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Re: Subtests that apply to HTTP header fields [was: Re: mobileOK validation logic - jar file?]

From: Yeliz Yesilada <yesilady@cs.man.ac.uk>
Date: Mon, 16 Feb 2009 09:23:04 +0000
Message-Id: <F469F459-FE21-48A7-B5FC-E81C6380350D@cs.man.ac.uk>
Cc: public-mobileok-checker@w3.org, Kentarou Fukuda <KENTAROU@jp.ibm.com>
To: Francois Daoust <fd@w3.org>
Hi Francois,

Thanks for the clarification. I also think the first approach is  
better. If everybody agrees with this, we will go for that approach.

Yeliz.
On 16 Feb 2009, at 08:47, Francois Daoust wrote:

> Yeliz Yesilada wrote:
>> Hi Francois,
>> I am sorry but I am a bit confused about what you are suggesting :(
>
> Yes, I see what you mean, I was mostly thinking aloud, but didn't  
> make any choice ;)
>
> I think I convinced myself that the first approach below is both  
> the most satisfactory and the easiest to implement. So I'd go for it.
>
>
>> Are we talking about the same approach? so in summary...
>
>> Francois wrote:
>>> Another possibility is to have FAIL override CANNOTTELL. In other  
>>> words compute the test outcome as:
>>>  If any of the subtests outcome is FAIL,
>>>    then test outcome is FAIL
>>>  else if any of the subtests outcome is CANNOTTELL,
>>>    then test outcome is CANNOTTELL
>>>  else
>>>    test outcome is PASS
>>> ... and about the same thing at the overall outcome level.
>
> +1 for this one. It's easy to implement and ensures the outcome  
> value still means something:
>  PASS: mobileOK
>  CANNOTTELL: looking fine, but not everything could be checked
>  FAIL: something's wrong (test may not have been run entirely)
>
>
>> or are you suggesting that we go for your original suggestion by  
>> including PARTIAL results?
>>> In short, the possible outcomes for a subtest (the <result>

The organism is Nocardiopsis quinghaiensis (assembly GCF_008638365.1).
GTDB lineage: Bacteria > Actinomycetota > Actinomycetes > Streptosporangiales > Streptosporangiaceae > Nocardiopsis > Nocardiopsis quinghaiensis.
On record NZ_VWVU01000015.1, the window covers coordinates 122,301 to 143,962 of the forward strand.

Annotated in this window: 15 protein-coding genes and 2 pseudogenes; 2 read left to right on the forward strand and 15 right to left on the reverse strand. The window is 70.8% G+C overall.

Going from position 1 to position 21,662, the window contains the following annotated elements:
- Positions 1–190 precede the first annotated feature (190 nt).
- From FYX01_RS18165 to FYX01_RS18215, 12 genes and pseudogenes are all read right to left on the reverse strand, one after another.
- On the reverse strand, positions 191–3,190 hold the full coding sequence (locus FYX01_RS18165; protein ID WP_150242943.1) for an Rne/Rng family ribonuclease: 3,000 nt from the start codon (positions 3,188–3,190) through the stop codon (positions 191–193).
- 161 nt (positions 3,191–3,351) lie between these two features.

>>> element in the XML report) would be:
>>>  - PASS, WARN, FAIL for subtests that can be run normally.
>>>  - PARTIAL_PASS, PARTIAL_WARN, PARTIAL_FAIL for subtests that can  
>>> only be applied partially.
>>>  - CANNOTTELL for subtests that simply can't be run.
>>>
>>> The possible outcomes for a test would be:
>>>  - PASS, FAIL for tests that can be completely checked
>>>  - PARTIAL_PASS, PARTIAL_FAIL when there is a PARTIAL_* and/or  
>>> CANNOTTELL in one of the subtests
>>>  - CANNOTTELL when none of the subtests could be run (e.g. for  
>>> CACHING)
>>>
>>> The possible overall outcomes would be:
>>>  - PASS, FAIL when all tests can be completely checked (http/ 
>>> https case)
>>>  - PARTIAL_PASS, PARTIAL_FAIL where there is a PARTIAL_* and/or  
>>> CANNOTTELL in one of the tests
>
> -1 for that one, since it's more complex and the outcome value  
> would then carry two orthogonal dimensions, which doesn't look that  
> good.
>
> Francois.
>
>>>
>> Regards,
>> Yeliz.
>> On 13 Feb 2009, at 13:57, Francois Daoust wrote:
>>>
>>> Yeliz Yesilada wrote:
>>> [...]
>>>>>
>>>>> 3/ I think there is a useful distinction to be made between a  
>>>>> subtest that can't be run because some data is missing, and a  
>>>>> subtest that can't be run because it doesn't need to, i.e. if  
>>>>> there are no objects in the page, the OBJECT_OR_SCRIPTS  
>>>>> subtests de facto pass. The first possibility is what we're  
>>>>> talking about. The second possibility may be of some use in the  
>>>>> future (I'm not suggesting we implement it right now). In  
>>>>> short, I would rather keep NOT_APPLICABLE to the second case,  
>>>>> and use DATA_MISSING (I can't think of a better proposal, but  
>>>>> the idea is to point out that the moki representation is  
>>>>> incomplete) for checks on files.
>>>> I agree. I think what Dominique suggested is a good idea: using  
>>>> "cannotTell".
>>>
>>> Yes, good idea, thanks dom!
>>>
>>>
>>> [...]
>>>> I think we need to think "why one would like to know if a *sub- 
>>>> test* passed partially or not?". For example, in our application